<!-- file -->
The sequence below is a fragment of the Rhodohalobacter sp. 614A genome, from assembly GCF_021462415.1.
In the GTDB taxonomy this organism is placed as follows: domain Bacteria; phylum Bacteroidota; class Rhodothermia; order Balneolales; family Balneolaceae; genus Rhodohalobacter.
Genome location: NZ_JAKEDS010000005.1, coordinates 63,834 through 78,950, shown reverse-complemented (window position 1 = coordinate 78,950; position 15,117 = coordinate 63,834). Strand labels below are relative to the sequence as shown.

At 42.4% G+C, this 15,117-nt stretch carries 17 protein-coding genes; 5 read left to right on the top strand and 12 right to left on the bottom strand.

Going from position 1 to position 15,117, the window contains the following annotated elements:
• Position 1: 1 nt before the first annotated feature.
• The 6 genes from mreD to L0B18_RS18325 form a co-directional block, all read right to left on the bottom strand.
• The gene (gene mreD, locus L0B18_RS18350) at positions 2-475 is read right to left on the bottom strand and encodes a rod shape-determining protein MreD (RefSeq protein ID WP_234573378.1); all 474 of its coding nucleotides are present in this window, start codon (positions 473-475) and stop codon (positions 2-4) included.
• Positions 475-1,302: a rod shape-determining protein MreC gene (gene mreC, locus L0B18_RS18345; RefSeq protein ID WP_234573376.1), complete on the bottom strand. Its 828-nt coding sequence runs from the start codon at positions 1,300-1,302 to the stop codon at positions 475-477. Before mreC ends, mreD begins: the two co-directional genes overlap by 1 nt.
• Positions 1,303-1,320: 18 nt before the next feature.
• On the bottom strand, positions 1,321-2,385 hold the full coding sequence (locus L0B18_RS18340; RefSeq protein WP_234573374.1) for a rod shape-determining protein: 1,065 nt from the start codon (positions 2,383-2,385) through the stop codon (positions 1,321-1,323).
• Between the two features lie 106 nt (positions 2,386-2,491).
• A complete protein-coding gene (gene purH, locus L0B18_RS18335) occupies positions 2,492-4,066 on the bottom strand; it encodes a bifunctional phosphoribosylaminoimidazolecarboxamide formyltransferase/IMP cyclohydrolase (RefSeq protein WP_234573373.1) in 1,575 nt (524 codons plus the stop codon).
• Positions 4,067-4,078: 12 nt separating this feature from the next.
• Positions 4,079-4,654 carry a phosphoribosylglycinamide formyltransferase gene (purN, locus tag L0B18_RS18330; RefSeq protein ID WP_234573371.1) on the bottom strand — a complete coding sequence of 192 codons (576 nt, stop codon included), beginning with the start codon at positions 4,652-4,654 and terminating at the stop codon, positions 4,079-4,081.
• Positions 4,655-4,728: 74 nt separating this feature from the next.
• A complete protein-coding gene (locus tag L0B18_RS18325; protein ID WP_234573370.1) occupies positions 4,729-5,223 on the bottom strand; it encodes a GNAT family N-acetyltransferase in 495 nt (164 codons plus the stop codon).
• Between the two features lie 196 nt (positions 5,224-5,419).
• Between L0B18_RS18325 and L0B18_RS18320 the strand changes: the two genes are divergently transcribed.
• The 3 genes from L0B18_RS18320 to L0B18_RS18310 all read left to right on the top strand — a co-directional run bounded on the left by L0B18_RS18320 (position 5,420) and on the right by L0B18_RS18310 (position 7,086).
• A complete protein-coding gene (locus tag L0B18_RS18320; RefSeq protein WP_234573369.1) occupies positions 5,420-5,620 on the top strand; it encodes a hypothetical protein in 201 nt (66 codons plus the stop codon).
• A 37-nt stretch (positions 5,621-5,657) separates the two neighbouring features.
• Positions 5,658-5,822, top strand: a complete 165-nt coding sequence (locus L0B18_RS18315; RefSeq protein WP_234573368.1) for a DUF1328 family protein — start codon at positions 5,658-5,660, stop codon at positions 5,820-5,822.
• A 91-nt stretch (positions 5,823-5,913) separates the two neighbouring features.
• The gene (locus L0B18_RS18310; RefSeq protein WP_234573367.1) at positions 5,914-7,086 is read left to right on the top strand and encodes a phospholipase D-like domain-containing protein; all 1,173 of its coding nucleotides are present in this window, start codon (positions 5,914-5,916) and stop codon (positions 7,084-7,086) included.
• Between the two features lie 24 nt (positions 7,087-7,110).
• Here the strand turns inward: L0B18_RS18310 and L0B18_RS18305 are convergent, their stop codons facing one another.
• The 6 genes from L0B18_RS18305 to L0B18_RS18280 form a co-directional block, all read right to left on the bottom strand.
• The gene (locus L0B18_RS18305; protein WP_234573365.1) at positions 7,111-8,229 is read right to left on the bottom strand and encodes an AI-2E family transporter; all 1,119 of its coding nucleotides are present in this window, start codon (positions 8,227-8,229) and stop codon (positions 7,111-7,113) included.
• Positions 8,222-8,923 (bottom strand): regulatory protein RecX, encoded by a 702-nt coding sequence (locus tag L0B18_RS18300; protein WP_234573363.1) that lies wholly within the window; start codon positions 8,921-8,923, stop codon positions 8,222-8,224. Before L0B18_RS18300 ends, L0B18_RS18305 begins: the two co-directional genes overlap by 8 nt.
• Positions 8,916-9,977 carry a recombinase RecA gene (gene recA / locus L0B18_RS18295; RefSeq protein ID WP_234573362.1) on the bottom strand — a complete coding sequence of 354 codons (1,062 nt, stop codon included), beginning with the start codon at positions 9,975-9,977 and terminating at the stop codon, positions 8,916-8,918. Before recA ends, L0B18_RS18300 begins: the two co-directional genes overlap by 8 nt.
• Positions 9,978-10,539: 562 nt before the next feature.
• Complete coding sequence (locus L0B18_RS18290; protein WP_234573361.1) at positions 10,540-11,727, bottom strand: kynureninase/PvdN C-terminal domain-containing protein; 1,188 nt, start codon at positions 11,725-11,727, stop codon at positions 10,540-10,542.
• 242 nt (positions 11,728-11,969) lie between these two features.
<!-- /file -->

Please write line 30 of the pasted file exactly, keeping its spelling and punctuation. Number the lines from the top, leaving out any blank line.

• Positions 8,222-8,923 (bottom strand): regulatory protein RecX, encoded by a 702-nt coding sequence (locus tag L0B18_RS18300; protein WP_234573363.1) that lies wholly within the window; start codon positions 8,921-8,923, stop codon positions 8,222-8,224. Before L0B18_RS18300 ends, L0B18_RS18305 begins: the two co-directional genes overlap by 8 nt.